SAN ANTONIO – She was one of the original freedom riders. She was an Army sergeant. She was a San Antonian, and she was a hero.
On Wednesday, with heavy hearts, Ret. Sgt. Patricia Dilworth’s loved ones and admirers said goodbye to the legend at her memorial and funeral service.
Dilworth died Feb. 21 and was buried at Ft. Sam Houston National Cemetery.
“She discovered her calling early in life to bring about equality,” said her longtime pastor, Dr. Jerry Bailey, with Macedonia Baptist Church.
KSAT was able to get a coveted interview with Dilworth back in 2019 as she did her yearly activism, speaking to and educating children in San Antonio about the Freedom Riders, Civil Rights Movement, and non-violent forms of protest.
“We were going into the part of the train station that was for whites only,” Dilworth said in 2019.
Originally from Tucson, Arizona, Dilworth joined the Freedom Riders at age 17 in 1961 after watching the Mississippi civil rights activities on the television. She saw on television Blacks being beaten, buses set on fire and signs over water fountains saying whites only and Colored only.
She was arrested July 9, 1961, for breach of peace, a misdemeanor.
After returning to Houston, she was arrested for staging a sit-in at Kress Drug Store.
“I waved at the waitress and said, ‘Can I get served?’ And she told me I had to go to the back of the restaurant,” Dilworth explained during her 2019 interview with KSAT.
“She lived outside of her comfort zone, simply to make a difference. We’re benefitting today from that kind of unselfish service,” Bailey said.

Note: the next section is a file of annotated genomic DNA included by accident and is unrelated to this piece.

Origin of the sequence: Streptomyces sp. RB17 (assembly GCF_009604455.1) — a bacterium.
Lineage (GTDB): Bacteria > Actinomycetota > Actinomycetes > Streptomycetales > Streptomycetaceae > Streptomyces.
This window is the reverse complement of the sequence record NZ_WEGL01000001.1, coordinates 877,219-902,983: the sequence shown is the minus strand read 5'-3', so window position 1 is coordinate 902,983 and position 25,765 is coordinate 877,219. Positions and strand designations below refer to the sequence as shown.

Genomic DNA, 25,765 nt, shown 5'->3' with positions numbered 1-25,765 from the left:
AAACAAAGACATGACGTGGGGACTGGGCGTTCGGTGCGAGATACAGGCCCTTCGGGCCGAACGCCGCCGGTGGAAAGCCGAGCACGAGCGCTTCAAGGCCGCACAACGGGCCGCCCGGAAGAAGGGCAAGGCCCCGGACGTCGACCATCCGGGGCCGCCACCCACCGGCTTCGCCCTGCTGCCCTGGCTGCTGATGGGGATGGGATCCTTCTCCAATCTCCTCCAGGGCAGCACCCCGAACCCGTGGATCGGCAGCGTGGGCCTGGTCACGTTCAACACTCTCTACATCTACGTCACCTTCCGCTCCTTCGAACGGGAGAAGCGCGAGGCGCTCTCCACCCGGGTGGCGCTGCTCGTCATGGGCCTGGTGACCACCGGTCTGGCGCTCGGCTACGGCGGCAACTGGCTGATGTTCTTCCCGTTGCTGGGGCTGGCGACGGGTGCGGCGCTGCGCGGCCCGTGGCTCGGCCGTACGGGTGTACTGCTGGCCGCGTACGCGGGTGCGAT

In the earlier days of the Freedom Riders, Dilworth was arrested in Mississippi alongside Barbara Bowie’s brother.
“It ended up being about 400 of them in that penitentiary for 39 days, so I thought that was very powerful,” Bowie said.
That powerful sacrifice inspired Bowie to participate in sit-ins at the age of 13. Decades later, she joined Dilworth every year where they lived in San Antonio, educating local children.
Dilworth’s major role in the Civil Rights Movement wasn’t her only great service to the United States. She joined the U.S. Army on March 4, 1974, and retired June 1, 1998, as a sergeant major with 24 years of service.
Up until her death, Dilworth continued commenting on the state of equality in our country, making an effort to push the envelope.
“I see us going back and I hope people will fight, not only for Blacks but for anybody that is being persecuted,” Dilworth said two years ago.
Those words still echo in hearts across the nation. Even after passing, Dilworth is still inspiring others to stand up for what’s right.